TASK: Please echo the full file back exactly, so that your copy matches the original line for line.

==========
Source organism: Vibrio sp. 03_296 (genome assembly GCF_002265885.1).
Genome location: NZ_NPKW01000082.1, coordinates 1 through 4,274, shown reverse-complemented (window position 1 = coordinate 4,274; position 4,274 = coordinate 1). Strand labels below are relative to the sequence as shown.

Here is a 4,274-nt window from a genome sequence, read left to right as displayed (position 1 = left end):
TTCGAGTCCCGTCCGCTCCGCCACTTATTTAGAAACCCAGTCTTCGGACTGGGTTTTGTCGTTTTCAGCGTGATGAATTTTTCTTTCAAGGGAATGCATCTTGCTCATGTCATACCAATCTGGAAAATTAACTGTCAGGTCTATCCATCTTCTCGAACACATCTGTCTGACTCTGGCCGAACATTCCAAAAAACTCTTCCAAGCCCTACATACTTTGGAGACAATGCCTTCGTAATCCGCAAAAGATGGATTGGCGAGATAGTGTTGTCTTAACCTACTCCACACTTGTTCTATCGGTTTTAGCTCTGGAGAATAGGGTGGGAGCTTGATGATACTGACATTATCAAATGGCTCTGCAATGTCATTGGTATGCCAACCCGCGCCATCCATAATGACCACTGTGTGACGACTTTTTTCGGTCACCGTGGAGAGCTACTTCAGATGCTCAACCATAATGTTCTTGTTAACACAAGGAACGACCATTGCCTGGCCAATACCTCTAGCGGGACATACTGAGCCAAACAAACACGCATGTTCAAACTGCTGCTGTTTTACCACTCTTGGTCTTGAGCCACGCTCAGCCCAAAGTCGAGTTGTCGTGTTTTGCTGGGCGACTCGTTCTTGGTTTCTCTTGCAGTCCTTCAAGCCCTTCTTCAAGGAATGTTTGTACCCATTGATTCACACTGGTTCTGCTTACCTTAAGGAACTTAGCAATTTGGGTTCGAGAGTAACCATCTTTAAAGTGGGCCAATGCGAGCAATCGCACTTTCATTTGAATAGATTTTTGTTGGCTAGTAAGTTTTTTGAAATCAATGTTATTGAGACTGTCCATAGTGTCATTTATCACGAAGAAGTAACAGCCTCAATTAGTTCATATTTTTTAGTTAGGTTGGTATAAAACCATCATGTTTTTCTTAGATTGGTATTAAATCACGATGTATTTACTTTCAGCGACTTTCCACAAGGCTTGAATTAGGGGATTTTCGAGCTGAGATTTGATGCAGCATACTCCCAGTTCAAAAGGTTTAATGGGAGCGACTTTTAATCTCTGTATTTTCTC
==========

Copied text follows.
Source organism: Vibrio sp. 03_296 (genome assembly GCF_002265885.1).
Genome location: NZ_NPKW01000082.1, coordinates 1 through 4,274, shown reverse-complemented (window position 1 = coordinate 4,274; position 4,274 = coordinate 1). Strand labels below are relative to the sequence as shown.

Here is a 4,274-nt window from a genome sequence, read left to right as displayed (position 1 = left end):
TTCGAGTCCCGTCCGCTCCGCCACTTATTTAGAAACCCAGTCTTCGGACTGGGTTTTGTCGTTTTCAGCGTGATGAATTTTTCTTTCAAGGGAATGCATCTTGCTCATGTCATACCAATCTGGAAAATTAACTGTCAGGTCTATCCATCTTCTCGAACACATCTGTCTGACTCTGGCCGAACATTCCAAAAAACTCTTCCAAGCCCTACATACTTTGGAGACAATGCCTTCGTAATCCGCAAAAGATGGATTGGCGAGATAGTGTTGTCTTAACCTACTCCACACTTGTTCTATCGGTTTTAGCTCTGGAGAATAGGGTGGGAGCTTGATGATACTGACATTATCAAATGGCTCTGCAATGTCATTGGTATGCCAACCCGCGCCATCCATAATGACCACTGTGTGACGACTTTTTTCGGTCACCGTGGAGAGCTACTTCAGATGCTCAACCATAATGTTCTTGTTAACACAAGGAACGACCATTGCCTGGCCAATACCTCTAGCGGGACATACTGAGCCAAACAAACACGCATGTTCAAACTGCTGCTGTTTTACCACTCTTGGTCTTGAGCCACGCTCAGCCCAAAGTCGAGTTGTCGTGTTTTGCTGGGCGACTCGTTCTTGGTTTCTCTTGCAGTCCTTCAAGCCCTTCTTCAAGGAATGTTTGTACCCATTGATTCACACTGGTTCTGCTTACCTTAAGGAACTTAGCAATTTGGGTTCGAGAGTAACCATCTTTAAAGTGGGCCAATGCGAGCAATCGCACTTTCATTTGAATAGATTTTTGTTGGCTAGTAAGTTTTTTGAAATCAATGTTATTGAGACTGTCCATAGTGTCATTTATCACGAAGAAGTAACAGCCTCAATTAGTTCATATTTTTTAGTTAGGTTGGTATAAAACCATCATGTTTTTCTTAGATTGGTATTAAATCACGATGTATTTACTTTCAGCGACTTTCCACAAGGCTTGAATTAGGGGATTTTCGAGCTGAGATTTGATGCAGCATACTCCCAGTTCAAAAGGTTTAATGGGAGCGACTTTTAATCTCTGTATTTTCTC